Extraordinary Press Conference by Foreign Minister Fumio Kishida
Sunday, February 7, 2016, 6:00 p.m.   Minister’s Audience Room, Ministry of Foreign Affairs

This is a provisional translation by an external company for reference purpose only.

Opening remarks

Mr. Fumio Kishida, Minister for Foreign Affairs: I just had a Japan-Republic of Korea (ROK) Foreign Ministers’ Telephone Talk with Mr. Yun Byung-se, Minister of Foreign Affairs of the ROK from 5:30 p.m., for 25 minutes. I explained that this ballistic missile launch by North Korea, following the recent nuclear test, is totally unacceptable and that Japan has lodged a serious protest. I also communicated that Japan is has decided to take measures of its own. Minister Yun expressed a serious sense of crisis and grave assessment of the situation. I confirmed with Minister Yun the need for close cooperation with related countries, including the ROK and United States, in order to accelerate consultations related to a United Nations Security Council (UNSC) resolution and to achieve the swift adoption of a strong resolution.

We also shared the idea that it is important to promote security cooperation between Japan and ROK, as well as cooperation with the United States, especially at such an important time.

Today I have scheduled Foreign Ministers’ telephone talks with the United States, France, and Russia. The Government intends to continue to strongly urge North Korea to faithfully implement the UNSC resolutions, the Joint Statement of the Six Party Talks, and other agreements.


Reporter: You just mentioned security cooperation. The matter of a Japan-ROK General Security of Military Information Agreement (GSOMIA) has been a concern. Was that discussed today?

Foreign Minister Kishida: We exchanged views about specific cooperation between Japan and the ROK and also cooperation with the United States. However, I would like to refrain from commenting on the specific details. At any rate, I believe that security cooperation among the three countries is very important for the peace, stability and prosperity of the region. We will continue to make firm efforts.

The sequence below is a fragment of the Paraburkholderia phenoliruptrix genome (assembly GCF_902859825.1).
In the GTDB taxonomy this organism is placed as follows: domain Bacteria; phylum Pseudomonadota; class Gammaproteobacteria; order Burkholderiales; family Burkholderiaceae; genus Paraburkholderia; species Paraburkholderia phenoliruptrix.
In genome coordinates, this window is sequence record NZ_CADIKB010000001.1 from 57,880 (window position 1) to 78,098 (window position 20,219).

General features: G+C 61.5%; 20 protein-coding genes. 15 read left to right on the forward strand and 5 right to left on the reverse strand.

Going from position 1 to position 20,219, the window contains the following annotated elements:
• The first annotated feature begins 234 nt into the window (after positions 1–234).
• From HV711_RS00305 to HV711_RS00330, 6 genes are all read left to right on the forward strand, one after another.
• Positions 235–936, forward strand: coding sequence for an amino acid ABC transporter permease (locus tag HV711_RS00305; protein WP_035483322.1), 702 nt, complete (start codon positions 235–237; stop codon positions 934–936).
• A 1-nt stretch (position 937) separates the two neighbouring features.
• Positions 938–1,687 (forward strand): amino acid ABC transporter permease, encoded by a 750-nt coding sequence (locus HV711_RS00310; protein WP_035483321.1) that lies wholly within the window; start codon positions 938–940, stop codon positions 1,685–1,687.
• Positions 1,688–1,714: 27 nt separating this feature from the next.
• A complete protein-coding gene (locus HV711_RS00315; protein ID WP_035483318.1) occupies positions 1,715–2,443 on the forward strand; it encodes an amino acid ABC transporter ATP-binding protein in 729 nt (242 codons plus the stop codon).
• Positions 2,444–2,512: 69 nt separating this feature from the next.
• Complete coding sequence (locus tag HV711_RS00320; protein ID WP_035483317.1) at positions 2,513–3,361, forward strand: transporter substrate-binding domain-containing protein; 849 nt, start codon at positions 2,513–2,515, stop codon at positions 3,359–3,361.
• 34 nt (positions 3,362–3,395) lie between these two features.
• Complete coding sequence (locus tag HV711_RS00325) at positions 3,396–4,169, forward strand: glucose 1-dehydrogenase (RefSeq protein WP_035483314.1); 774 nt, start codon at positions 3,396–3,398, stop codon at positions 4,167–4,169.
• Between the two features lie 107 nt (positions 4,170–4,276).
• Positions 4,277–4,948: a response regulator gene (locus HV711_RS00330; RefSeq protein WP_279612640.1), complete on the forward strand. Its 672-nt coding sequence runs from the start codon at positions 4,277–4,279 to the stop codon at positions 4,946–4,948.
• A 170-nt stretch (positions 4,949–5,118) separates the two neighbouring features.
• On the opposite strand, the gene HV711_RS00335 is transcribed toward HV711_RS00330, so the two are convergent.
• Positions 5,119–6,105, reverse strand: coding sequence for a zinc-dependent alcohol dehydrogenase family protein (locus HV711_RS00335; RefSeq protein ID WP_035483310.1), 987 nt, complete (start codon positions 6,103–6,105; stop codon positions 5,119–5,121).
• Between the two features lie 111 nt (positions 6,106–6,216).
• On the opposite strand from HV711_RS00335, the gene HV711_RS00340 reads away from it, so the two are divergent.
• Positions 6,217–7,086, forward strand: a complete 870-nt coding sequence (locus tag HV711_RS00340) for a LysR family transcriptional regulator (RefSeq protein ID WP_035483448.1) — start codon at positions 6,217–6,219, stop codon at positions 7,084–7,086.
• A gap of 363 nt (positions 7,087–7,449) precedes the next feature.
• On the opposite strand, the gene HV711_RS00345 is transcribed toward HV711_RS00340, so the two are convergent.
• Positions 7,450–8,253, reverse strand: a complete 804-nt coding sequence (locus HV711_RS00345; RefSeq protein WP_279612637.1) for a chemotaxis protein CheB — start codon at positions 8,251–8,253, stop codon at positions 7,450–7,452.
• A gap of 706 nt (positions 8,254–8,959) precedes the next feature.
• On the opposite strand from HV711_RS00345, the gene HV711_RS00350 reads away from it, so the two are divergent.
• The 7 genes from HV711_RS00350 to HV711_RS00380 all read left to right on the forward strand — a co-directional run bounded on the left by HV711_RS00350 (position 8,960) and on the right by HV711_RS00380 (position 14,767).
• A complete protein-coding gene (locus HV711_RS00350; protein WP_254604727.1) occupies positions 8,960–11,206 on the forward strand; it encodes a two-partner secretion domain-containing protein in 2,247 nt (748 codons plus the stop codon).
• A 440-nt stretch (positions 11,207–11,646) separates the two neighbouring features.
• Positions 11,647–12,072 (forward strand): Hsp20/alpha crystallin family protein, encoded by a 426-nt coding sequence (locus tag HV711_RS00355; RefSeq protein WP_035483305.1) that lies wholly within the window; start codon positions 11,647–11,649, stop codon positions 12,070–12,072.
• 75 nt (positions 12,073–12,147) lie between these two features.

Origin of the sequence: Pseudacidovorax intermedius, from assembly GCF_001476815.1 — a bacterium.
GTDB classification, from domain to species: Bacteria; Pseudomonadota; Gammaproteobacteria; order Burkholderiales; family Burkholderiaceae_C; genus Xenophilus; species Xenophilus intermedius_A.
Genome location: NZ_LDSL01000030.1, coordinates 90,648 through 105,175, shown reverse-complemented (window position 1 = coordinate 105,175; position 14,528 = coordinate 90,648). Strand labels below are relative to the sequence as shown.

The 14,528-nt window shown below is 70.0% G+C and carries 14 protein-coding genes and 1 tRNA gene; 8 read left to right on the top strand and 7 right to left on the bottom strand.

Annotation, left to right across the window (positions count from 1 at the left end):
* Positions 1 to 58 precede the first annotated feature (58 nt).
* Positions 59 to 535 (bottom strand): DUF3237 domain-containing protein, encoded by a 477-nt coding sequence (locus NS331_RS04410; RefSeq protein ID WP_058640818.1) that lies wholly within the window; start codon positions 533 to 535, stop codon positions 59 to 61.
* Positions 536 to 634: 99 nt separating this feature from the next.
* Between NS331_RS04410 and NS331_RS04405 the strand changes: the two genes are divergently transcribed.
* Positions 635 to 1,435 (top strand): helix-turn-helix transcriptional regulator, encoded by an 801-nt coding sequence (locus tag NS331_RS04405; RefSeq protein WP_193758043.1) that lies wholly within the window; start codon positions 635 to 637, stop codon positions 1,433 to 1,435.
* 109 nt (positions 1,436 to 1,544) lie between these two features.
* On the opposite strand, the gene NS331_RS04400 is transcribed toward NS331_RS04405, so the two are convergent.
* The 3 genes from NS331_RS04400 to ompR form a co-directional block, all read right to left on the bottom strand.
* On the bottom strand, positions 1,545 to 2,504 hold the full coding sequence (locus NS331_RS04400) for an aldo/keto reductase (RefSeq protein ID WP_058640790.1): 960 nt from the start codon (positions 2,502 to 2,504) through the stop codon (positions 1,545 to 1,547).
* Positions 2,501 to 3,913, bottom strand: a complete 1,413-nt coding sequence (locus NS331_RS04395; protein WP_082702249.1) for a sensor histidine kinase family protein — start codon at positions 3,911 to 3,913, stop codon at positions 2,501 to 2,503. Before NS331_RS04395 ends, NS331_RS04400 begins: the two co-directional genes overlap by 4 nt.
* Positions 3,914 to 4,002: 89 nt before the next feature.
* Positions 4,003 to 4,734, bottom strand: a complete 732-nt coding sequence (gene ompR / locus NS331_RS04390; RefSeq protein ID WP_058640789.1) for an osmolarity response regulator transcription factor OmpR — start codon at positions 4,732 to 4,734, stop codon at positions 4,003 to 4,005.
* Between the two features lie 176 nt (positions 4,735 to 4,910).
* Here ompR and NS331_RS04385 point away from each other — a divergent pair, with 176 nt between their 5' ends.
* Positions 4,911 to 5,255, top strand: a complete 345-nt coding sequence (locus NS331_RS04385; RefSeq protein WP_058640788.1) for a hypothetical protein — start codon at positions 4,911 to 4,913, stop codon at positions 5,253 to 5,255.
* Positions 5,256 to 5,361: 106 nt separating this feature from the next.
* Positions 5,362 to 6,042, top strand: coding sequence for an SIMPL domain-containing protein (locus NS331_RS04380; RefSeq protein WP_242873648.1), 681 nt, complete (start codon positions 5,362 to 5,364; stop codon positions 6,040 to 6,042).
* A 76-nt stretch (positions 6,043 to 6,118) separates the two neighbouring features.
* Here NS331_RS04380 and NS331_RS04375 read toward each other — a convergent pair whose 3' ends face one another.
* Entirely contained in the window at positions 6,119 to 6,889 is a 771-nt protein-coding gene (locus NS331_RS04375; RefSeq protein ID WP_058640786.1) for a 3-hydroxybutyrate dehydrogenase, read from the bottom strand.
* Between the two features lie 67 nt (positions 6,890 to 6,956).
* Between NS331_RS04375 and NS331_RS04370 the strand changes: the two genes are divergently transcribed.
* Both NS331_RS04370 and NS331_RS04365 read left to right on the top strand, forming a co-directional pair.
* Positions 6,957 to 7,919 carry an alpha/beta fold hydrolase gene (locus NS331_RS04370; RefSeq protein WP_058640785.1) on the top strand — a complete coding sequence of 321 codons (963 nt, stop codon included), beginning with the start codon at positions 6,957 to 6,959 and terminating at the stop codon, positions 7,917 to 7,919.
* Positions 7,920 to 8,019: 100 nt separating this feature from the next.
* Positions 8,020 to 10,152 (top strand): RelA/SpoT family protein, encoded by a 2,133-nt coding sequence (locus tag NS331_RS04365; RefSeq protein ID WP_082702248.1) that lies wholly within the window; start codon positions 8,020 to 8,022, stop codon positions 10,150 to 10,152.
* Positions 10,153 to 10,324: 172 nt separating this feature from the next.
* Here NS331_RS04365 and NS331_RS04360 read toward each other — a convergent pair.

Reporter: Although you just referred to independent sanctions, the UNSC is still engaged in consultations regarding the adoption of a resolution. Is my understanding correct that the Government is considering the possibility to proceed with independent sanctions before a UNSC resolution?

Foreign Minister Kishida: The Government intends to promptly examine the content for implementing its own measures.

Reporter: Does “promptly” suggest without waiting for the adoption of a UNSC resolution?

Foreign Minister Kishida: Of course we are making efforts to achieve adoption of a UNSC resolution as soon as possible. However, Japan needs to thoroughly examine and move forward with its own measures. The Government intends to implement these measures as quickly as possible.

Reporter: Did the ROK side express approval for Japan’s decision to implement its own measures?

Foreign Minister Kishida: We exchanged views on this point. I would like to refrain from commenting on the specific response.

Reporter: I have a question about advancements in North Korea’s missile technology developments. There was previously an assessment that the missile might be capable of reaching the West Coast of the United States. What are your thoughts about the flight distance this time and whether the technology has reached a level that they can actually load nuclear weapon on a missile?

Foreign Minister Kishida: The Government is of course conducting thorough information gathering and analysis, with a strong interest in the situation. We have obtained and are analyzing various pieces of information now, but I think I should refrain from disclosing our assessments of information and other aspects at this venue. We intend to continue sharing information with related countries and engaging in thorough analysis.

Reporter: Is it correct that Foreign Ministers’ meetings with the United States, Russia, and France will take place today?

Foreign Minister Kishida: We have agreed to hold telephone talks with these three countries by late night today.

Reporter: Are they all Foreign Ministers’ meetings?

Foreign Minister Kishida: Yes, they are Foreign Ministers’ meetings.